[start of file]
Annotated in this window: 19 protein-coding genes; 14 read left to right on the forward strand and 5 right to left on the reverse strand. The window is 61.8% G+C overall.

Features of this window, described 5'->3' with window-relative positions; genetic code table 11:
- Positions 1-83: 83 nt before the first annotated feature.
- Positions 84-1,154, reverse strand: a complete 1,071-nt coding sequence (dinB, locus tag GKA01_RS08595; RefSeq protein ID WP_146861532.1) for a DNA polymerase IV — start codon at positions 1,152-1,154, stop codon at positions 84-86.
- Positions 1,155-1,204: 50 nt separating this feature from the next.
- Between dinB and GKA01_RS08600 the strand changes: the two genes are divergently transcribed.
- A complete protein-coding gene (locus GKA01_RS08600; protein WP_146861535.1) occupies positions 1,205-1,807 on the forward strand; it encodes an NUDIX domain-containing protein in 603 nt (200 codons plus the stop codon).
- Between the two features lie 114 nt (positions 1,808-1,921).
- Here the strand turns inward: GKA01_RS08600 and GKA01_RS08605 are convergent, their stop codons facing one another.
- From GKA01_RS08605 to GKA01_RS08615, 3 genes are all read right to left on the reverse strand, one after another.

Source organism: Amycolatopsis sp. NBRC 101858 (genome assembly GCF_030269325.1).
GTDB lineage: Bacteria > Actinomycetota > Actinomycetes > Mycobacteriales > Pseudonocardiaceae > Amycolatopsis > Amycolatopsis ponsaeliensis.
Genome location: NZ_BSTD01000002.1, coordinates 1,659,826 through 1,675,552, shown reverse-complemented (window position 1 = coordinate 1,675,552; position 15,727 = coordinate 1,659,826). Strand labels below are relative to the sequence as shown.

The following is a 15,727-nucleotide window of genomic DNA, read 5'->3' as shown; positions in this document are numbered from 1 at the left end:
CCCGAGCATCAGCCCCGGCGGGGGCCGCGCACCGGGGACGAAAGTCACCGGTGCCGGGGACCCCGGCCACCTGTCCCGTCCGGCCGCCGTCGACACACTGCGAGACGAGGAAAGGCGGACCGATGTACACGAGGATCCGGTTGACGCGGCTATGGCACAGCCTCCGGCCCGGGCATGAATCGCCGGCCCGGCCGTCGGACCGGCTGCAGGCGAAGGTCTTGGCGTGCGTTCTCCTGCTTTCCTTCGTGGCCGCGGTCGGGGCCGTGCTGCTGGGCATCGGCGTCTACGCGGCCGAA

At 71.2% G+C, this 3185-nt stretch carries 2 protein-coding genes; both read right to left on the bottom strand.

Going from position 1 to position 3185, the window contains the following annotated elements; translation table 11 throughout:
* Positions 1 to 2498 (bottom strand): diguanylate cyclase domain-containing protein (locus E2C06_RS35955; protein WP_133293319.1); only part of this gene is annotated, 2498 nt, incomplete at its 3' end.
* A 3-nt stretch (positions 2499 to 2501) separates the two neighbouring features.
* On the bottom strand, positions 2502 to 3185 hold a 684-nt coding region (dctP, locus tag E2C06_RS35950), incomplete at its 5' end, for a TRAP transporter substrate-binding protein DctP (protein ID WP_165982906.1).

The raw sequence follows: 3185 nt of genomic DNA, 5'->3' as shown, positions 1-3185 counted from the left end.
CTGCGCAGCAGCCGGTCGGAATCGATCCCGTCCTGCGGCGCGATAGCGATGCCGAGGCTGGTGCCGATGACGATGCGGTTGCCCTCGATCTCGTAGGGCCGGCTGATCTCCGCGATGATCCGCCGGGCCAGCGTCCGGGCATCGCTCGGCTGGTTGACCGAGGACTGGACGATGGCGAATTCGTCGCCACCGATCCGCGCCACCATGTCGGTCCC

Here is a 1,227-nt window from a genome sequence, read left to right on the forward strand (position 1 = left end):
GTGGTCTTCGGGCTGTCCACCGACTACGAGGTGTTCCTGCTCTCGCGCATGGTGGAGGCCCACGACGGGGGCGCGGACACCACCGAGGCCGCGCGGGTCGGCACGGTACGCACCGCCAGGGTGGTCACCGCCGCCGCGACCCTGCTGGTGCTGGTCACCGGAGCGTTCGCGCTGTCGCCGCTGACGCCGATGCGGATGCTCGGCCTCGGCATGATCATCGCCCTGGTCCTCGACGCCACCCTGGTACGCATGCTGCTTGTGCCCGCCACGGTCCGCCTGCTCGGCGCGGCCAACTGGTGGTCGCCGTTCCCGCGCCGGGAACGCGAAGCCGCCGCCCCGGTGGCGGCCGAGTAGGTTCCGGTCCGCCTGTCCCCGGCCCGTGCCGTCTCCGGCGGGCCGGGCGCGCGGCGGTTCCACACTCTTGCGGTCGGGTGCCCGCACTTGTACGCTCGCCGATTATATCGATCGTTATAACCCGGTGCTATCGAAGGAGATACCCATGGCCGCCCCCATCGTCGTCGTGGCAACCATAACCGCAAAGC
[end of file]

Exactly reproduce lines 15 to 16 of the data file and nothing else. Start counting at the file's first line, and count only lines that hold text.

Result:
CCCGAGCATCAGCCCCGGCGGGGGCCGCGCACCGGGGACGAAAGTCACCGGTGCCGGGGACCCCGGCCACCTGTCCCGTCCGGCCGCCGTCGACACACTGCGAGACGAGGAAAGGCGGACCGATGTACACGAGGATCCGGTTGACGCGGCTATGGCACAGCCTCCGGCCCGGGCATGAATCGCCGGCCCGGCCGTCGGACCGGCTGCAGGCGAAGGTCTTGGCGTGCGTTCTCCTGCTTTCCTTCGTGGCCGCGGTCGGGGCCGTGCTGCTGGGCATCGGCGTCTACGCGGCCGAA

At 71.2% G+C, this 3185-nt stretch carries 2 protein-coding genes; both read right to left on the bottom strand.